For decades, a giant, human-sized leaf has been on exhibit at the National Institute of Amazonian Research (INPA) in Manaus, Brazil, serving as a tourist attraction. However, until today, the exact identify of the tree to which it belongs has remained a mystery.
Researchers have described Coccoloba gigantifolia, a tree species from the Brazilian Amazon, 35 years after it was first sighted. The tree’s unique feature is its enormous leaves, which may grow up to 2.5 meters (8 feet) in length. Yes, you read that correctly.
Although C. gigantifolia has long been known to the general public and scientific community, fully characterizing it and giving it an official name has taken a long time. According to experts, this was necessary for assessing its conservation status and developing suitable protection policies.
The species is highly uncommon, with fragmented populations possibly existing in a fast changing environment. The IUCN Red List should be updated to include it as endangered, according to researchers.
Researchers have known for a long time that the tree is a species of Coccoloba, a genus of flowering plants native to the Americas’ tropical jungles. In 1982, while exploring the Madeira River Basin in the Brazilian Amazon, botanists from INPA came upon an individual of the unknown giant-leaved Coccoloba tree.
Individual trees, on the other hand, were not growing blooms or fruits at the time, which would have been necessary for identifying a plant species. Their leaves were also too big to dehydrate, crush, and transport back to INPA. The researchers did, however, collect notes and images.
Botanists were ultimately able to gather two huge leaves from a tree in the state of Rondônia in 1993, which they framed and displayed at INPA.
“The species became well-known locally, but it could not be classified as a new species for scientific purposes due to a lack of reproductive material,” Rogério Gribel, an INPA researcher, noted.
The same researchers gathered seeds and withering blossoms from a tree in Jamari National Forest more than a decade later, in 2005. The samples were once again inadequate to identify the plant species. So they planted the seeds on the INPA campus, nurtured the seedlings, and waited. And their patience paid off handsomely. It’s been 13 years.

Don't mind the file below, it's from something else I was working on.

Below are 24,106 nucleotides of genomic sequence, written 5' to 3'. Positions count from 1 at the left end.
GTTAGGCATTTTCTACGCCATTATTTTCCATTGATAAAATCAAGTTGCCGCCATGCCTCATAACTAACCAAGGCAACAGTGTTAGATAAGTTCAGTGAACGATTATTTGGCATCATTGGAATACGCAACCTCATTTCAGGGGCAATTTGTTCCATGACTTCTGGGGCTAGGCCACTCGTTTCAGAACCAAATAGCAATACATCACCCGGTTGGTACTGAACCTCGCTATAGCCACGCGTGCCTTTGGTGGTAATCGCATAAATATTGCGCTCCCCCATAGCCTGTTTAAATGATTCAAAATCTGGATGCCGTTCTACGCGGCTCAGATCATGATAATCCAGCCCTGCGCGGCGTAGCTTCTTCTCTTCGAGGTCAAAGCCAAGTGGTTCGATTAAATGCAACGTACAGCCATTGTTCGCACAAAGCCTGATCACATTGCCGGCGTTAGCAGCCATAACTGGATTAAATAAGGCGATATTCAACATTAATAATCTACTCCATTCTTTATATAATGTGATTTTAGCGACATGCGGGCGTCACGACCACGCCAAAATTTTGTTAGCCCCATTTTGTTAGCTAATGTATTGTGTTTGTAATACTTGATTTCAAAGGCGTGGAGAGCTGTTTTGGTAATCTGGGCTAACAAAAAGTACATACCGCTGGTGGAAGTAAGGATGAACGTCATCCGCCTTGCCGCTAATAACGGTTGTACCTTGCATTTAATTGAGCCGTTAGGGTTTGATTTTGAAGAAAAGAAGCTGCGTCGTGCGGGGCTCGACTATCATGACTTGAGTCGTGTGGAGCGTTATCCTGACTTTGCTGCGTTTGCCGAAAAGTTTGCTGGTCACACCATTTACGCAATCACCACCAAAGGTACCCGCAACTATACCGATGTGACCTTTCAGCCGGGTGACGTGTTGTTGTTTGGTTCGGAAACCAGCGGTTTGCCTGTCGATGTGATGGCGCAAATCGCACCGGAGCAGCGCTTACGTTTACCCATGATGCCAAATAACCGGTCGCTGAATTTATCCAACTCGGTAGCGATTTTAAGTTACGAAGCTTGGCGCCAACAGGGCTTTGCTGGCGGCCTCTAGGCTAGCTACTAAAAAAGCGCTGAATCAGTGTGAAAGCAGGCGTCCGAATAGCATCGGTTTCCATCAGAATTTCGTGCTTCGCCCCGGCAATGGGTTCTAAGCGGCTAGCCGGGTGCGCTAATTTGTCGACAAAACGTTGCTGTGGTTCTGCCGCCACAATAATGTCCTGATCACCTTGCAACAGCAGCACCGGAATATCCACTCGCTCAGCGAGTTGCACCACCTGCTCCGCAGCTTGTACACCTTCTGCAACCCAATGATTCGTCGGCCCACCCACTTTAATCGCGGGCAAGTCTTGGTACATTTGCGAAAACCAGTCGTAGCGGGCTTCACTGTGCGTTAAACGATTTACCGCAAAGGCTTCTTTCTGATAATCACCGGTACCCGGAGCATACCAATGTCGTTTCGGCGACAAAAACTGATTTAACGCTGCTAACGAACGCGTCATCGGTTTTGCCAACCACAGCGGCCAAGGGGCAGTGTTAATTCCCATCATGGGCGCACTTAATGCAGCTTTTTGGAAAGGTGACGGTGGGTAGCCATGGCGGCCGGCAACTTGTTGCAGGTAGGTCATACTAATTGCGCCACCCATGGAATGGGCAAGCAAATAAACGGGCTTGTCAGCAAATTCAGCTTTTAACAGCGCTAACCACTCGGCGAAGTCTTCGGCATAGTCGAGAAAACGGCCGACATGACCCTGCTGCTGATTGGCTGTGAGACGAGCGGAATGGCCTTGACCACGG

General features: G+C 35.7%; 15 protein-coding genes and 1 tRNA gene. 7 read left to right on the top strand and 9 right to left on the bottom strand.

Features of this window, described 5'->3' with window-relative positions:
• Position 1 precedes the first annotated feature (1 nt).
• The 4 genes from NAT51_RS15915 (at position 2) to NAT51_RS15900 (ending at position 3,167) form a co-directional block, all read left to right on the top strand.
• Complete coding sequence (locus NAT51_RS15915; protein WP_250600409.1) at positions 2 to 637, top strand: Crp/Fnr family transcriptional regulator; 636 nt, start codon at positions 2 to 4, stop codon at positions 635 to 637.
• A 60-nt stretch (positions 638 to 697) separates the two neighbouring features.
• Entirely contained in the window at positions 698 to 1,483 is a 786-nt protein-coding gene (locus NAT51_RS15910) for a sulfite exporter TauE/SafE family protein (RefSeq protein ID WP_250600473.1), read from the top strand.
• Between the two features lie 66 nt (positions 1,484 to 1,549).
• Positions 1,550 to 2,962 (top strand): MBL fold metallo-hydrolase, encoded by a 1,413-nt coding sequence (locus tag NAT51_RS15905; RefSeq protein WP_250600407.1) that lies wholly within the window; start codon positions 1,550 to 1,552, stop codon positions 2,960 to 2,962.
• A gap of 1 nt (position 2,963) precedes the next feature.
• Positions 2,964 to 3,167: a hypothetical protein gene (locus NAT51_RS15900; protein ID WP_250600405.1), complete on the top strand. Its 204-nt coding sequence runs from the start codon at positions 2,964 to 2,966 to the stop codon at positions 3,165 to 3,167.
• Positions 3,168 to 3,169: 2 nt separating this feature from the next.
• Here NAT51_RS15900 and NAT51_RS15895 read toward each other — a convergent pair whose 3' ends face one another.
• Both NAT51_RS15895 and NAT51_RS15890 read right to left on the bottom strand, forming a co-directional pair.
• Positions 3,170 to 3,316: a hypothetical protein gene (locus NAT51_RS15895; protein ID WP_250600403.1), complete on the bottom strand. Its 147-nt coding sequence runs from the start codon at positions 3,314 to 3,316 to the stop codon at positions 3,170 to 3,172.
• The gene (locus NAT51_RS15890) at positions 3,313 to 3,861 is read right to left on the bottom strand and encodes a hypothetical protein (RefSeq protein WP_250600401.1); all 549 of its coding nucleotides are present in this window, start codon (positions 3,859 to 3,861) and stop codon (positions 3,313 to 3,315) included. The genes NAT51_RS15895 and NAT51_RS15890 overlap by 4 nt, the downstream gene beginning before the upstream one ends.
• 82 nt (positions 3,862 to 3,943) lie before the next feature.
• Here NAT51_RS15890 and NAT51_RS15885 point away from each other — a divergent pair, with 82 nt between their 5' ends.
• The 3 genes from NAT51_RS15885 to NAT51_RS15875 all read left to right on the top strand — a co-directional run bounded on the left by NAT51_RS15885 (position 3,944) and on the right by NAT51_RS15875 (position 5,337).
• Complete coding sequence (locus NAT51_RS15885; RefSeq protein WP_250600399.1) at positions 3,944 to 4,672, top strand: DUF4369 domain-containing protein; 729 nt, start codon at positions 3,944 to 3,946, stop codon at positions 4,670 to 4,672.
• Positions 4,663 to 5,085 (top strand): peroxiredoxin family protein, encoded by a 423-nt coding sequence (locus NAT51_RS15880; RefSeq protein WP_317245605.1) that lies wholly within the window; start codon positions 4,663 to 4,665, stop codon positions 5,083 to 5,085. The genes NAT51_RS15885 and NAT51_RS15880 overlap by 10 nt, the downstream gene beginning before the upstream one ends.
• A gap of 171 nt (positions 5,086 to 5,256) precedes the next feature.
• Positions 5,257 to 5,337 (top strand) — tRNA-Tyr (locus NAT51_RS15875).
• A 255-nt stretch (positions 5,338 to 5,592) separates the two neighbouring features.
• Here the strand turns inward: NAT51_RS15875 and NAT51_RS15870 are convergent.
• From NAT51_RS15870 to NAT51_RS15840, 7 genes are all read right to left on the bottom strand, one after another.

One of the planted trees ultimately grew and fruited in 2018, providing the scientists with the botanical material they required to characterize the new species.
“After a long time of ‘tracking’ such a distinctive and somewhat rare species, we have finally succeeded in getting the flowers and fruits that are key structures for identifying a new species for science,” he added.
Gribel and his colleagues called the species C. gigantifolia after the plant’s massive leaves, which they reported in a recent publication published in Acta Amazonica.
It reaches a height of around 15 meters (49 feet) and has leaves that can reach a length of 2.5 meters (8 feet)! It is most likely the biggest known leaf among dicotyledonous plants, which include sunflowers, hibiscus, tomatoes, and roses, among others.
Unlike monocotyledonous plants, these plants’ seeds can be divided into two identical halves, each of which forms the seedling’s first two embryonic leaves, which have branching veins.
“While much of the forest in the middle and lower sections of the Madeira River has been preserved, deforestation has been fast increasing in these areas, particularly in northeastern Rondônia and southern Amazonas,” Gribel added. “The Samuel Dam on the Jamari River (and maybe the Santo Antonio and Jirau Dams on the Madeira River) flooded tens of thousands of hectares of Coccoloba gigantifolia-infested woods, potentially harming populations.” The BR319 roadway is now being paved, which may result in further deforestation in the Middle and Lower Madeira regions.”
The authors have proposed that the species be listed as endangered on the IUCN Red List based on their results.
Based on the official description, experts believe the species is likely uncommon and faces extinction. Individuals of C. gigantifolia have only been found in the Madeira River Basin in the Brazilian states of Amazonas and Rondônia; however, massive infrastructure developments such as the aforementioned hydroelectric dams, highways, and growing agribusiness are now affecting these areas.
So, other than museums, would we ever be able to see this species? I guess it’s up to us.